Ransomware: 85% of Victims Would Say No to Paying Up
Ransomware continues to thrive, with a significant increase in detections of the malware from October 2015 to March 2016, according to ESET. But there’s a long way to go when it comes to consumer education on the issue.
The firm’s recent survey of the attitudes and knowledge that individuals have about ransomware asked 3,000 respondents across the US and Canada a series of revealing questions. Encouragingly, about 85% of respondents said that they wouldn’t pay the ransom fee if faced with an infection.
But, the other stats show that they may not be aware of exactly what they were being asked. Almost a third (30%) said that they didn’t know what ransomware was. Younger people, aged 18-24, were less likely to know what it was and what it does (34% were in the dark), vs. older people: Only a quarter (25%) of those 65+ didn’t know what ransomware is.
“Despite the attacks we have seen, and the widespread reporting on ransomware in the news in recent months, many people still don’t know what it is,” said ESET senior security researcher Stephen Cobb.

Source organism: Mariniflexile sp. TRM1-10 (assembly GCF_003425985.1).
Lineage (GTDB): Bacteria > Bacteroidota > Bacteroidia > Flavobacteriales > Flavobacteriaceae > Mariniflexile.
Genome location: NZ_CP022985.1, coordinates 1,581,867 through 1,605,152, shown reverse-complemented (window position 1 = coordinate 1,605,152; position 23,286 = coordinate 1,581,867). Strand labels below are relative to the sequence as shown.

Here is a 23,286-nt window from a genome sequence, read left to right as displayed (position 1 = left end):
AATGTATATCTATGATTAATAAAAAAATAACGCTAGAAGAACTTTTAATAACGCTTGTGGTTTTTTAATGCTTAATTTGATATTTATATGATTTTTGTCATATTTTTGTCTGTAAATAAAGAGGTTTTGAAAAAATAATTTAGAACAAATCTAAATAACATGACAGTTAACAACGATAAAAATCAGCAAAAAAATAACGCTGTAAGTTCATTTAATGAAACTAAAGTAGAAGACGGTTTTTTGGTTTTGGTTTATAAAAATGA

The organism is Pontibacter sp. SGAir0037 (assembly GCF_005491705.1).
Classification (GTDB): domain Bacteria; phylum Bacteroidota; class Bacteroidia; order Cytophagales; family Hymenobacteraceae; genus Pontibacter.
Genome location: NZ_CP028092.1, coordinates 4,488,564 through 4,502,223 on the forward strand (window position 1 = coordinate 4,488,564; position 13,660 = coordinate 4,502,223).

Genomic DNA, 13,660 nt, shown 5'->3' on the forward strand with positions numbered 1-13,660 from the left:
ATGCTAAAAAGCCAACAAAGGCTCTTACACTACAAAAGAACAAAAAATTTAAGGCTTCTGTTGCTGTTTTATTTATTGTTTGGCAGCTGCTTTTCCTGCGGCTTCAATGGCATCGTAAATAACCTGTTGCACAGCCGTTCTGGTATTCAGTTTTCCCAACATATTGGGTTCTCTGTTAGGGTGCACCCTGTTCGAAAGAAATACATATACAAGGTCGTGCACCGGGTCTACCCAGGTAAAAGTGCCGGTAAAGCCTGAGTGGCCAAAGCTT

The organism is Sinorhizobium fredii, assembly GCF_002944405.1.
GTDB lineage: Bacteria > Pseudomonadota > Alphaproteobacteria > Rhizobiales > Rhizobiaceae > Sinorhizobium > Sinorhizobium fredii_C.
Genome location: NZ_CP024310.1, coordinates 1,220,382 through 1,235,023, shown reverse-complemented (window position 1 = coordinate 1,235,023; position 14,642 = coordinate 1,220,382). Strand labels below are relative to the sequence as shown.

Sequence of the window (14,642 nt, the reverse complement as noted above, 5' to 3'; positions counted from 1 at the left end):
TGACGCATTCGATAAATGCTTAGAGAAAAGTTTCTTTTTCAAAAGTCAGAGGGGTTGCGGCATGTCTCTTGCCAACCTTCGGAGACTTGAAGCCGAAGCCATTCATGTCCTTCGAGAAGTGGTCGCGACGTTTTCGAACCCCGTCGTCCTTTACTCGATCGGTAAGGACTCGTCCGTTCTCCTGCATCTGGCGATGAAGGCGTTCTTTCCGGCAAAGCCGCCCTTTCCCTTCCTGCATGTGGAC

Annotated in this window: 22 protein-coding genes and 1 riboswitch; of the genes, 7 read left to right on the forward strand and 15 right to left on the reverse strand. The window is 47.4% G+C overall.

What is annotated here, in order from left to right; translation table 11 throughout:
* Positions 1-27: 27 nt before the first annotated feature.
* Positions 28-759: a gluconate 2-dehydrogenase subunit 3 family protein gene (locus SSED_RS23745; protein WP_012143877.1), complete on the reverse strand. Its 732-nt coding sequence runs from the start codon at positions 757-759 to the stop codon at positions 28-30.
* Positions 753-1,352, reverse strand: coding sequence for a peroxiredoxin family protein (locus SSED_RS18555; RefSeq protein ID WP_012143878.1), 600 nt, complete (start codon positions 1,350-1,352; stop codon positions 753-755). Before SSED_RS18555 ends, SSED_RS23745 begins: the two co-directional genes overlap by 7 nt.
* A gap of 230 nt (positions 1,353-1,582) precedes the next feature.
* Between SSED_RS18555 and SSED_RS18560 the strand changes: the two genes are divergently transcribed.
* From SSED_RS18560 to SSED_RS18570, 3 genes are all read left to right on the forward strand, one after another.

Another third (31%) said that they never back up their files. Once again, the younger crew fared the worst: 35% of them don’t use backups.
“Criminals use this nasty breed of software to reach out over your internet connection and kidnap the contents of your computer, literally holding them for ransom,” Cobb said. “Ransomware silently encrypts all of your personal files, making them unreadable, and then demands that you send money to the criminal in order to restore them….Family photos and videos. Tax returns and other financial records. Business documents. Think about everything that you keep on your computer. What would happen if it all was stolen from you?”
Users can protect themselves by keeping their software programs up-to-date, installing an internet security suite, backing up data and learning to spot a phish—ransomware’s favorite vector.
“We do believe that the first step in protecting against cyberthreats like ransomware is awareness and education,” said Cobb. “The more people know about the types of threats that exist, the better they will be at taking necessary steps to defend themselves and their companies.”
Photo © Bacho
Source: Information Security Magazine